To alleviate the problem of overwhelming complexity in grasp synthesis and path planning associated with robot task planning, we adopt the approach of teaching the robot by demonstrating in front of it. A system with this programming technique is able to temporally segment a task into separate and meaningful parts for further individual analysis and recognize the human grasp employed in the task. With such derived information, this system would then map the human grasp to that of the given manipulator, plan its trajectory, and proceed to execute the task.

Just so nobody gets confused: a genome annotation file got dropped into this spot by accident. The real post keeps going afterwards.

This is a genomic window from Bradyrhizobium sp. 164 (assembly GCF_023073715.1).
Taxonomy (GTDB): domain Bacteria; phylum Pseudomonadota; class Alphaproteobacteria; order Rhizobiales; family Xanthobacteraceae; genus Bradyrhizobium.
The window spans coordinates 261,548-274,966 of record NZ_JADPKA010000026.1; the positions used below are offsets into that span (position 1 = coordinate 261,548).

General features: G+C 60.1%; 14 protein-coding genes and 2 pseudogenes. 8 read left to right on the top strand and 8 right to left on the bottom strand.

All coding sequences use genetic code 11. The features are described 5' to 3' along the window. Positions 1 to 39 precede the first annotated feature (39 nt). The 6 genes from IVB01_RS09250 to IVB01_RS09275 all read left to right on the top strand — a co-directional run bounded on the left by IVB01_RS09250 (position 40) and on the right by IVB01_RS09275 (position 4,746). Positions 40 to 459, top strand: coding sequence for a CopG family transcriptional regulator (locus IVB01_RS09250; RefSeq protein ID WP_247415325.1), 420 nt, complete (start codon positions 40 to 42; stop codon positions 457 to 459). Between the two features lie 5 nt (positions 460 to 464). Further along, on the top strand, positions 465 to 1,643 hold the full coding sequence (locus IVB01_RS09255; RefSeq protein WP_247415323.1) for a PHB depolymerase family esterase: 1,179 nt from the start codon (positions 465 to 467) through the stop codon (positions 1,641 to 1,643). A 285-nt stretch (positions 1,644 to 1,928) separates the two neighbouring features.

This paper describes how grasp mapping can be accomplished in our system. The mapping process essentially comprises three steps. The first step is local functional mapping, in which grasps of functionally equivalent fingers are established. This is followed by gross physical mapping which produces a kinematically feasible manipulator grasp. Finally, by carrying out local grasp adjustment using some task-related criterion, we arrive at a locally optimal manipulator grasp. We describe these steps in detail in this paper and show results of example grasp mappings.